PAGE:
She joined Mountain Vista Unitarian Universalist Church in Tucson 10 years ago and soon began her studies for the UU ministry. During this time she presented sermons and was on the pastoral care team. She completed her requirements for the UU ministry at Meadville Lombard Theological School and Starr King School for the Ministry. She did her full-time internship at the UU Church of Tucson where she also served as Sabbatical minister. She has written and directed several plays for children and presented many stories for all ages in Sunday worship services.
Both Unitarian and Universalist histories are rooted in Protestantism, and the two groups joined in 1961. Unitarian Universalism is a religious community based on values. UU’s do not all share the same belief about God or spirituality but agree wholeheartedly on several principles including: caring about the respect and dignity of each person, working for equity and justice, treating each other with acceptance, and working towards having a loving community in which all are welcome.
According to Christiane, “Like Jesus in the Gospels, we value caring for the poor, accepting and loving the outcast, treating those of other backgrounds with care and respect, and not judging others. We welcome people regardless of race, class, religious background, gender identity, sexual orientation or family construction.”
With regard to the religious education of children, Christiane believes “Children are wonderful, born good, and able to develop a spirituality. Rather than telling children what to believe, our religious education program allows children to develop their spirituality in a safe, loving environment while learning about values and various religious beliefs.”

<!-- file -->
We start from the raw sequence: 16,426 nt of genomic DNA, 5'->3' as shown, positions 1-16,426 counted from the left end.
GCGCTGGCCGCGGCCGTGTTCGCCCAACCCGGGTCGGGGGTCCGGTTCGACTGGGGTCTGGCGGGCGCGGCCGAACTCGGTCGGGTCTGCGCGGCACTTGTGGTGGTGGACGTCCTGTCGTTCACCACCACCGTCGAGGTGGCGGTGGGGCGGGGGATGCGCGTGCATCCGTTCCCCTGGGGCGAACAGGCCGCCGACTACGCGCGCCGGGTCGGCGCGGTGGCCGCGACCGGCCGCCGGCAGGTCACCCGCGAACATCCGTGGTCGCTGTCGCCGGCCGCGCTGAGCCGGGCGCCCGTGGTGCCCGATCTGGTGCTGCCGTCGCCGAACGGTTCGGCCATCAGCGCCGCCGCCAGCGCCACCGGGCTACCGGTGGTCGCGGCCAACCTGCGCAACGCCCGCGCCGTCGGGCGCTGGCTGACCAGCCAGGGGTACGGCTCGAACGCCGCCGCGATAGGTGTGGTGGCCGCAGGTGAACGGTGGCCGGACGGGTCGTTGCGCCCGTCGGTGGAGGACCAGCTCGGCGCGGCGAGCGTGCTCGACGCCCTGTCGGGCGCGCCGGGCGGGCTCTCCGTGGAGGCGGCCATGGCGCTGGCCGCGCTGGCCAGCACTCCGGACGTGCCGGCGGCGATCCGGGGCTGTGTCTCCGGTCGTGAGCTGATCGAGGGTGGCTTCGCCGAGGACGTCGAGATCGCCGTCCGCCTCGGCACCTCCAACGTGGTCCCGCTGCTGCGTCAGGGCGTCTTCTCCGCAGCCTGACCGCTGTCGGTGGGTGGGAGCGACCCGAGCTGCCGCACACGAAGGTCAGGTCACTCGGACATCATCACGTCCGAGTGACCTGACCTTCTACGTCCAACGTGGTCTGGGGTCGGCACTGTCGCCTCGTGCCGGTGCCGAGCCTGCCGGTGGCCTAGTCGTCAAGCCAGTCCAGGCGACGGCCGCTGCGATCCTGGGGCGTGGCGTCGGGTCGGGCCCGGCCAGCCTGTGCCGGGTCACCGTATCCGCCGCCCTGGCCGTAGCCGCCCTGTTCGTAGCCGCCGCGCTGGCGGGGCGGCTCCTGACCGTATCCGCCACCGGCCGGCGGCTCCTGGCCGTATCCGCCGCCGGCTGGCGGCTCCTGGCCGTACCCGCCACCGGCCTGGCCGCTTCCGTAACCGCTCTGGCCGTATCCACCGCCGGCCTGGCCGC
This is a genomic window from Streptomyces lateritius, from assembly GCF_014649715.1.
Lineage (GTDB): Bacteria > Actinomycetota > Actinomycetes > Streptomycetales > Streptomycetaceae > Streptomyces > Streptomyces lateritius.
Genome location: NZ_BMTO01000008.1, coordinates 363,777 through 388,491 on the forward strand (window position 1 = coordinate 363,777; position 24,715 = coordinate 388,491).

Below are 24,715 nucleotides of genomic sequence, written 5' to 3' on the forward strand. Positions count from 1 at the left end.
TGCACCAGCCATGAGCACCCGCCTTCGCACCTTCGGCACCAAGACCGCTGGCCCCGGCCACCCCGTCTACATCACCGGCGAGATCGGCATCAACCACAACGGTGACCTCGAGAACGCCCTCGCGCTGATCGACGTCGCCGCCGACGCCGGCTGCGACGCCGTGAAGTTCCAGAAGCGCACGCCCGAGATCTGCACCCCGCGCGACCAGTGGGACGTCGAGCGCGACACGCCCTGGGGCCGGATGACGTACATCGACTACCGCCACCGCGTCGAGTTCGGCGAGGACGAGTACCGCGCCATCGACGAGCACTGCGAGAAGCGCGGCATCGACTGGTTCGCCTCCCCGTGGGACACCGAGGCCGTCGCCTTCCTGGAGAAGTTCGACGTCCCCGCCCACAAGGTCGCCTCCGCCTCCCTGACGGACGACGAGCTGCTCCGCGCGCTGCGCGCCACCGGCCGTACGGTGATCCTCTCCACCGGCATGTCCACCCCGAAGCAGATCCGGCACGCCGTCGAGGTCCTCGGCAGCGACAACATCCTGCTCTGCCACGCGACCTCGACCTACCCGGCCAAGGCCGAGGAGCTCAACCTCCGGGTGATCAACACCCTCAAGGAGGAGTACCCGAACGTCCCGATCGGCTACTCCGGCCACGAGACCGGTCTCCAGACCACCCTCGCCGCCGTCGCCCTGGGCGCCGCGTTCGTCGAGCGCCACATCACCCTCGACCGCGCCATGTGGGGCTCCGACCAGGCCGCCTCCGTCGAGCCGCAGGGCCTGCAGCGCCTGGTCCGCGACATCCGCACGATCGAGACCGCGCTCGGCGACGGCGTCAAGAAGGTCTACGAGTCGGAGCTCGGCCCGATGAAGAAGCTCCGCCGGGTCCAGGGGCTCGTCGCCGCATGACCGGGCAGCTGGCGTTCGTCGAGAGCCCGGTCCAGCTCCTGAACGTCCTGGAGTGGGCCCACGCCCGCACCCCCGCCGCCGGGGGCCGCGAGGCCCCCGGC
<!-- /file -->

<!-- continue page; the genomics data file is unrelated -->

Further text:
“Many people have stopped participating in a church because they felt they did not fit in or did not feel accepted. Others stay away because they do not see the church making a difference in the world. There is a need for a religious community which stands and fights for justice while inspiring its members to personal and spiritual growth without pressure or guilt. I see Cochise County as a delightful mix of cultures, from ranchers to soldiers to military intelligence experts to educators and those working in the business sector. We have a great age range, from students to retirees. I am thrilled to work in a faith community where all are welcome and can experience spirituality without the pressure of needing to adhere to a specific creed of spiritual practice. Only when we accept each other exactly as we are, can we connect and become what Martin Luther King Jr. called ‘Beloved Community.’ “
The Unitarian Universalist Church of Southeastern Arizona meets Sundays at 10:30 a.m. at 125 So. 2nd St. For more information on the church and its programs, visit the church’s website at uuchurchseaz.org or call 378-0197.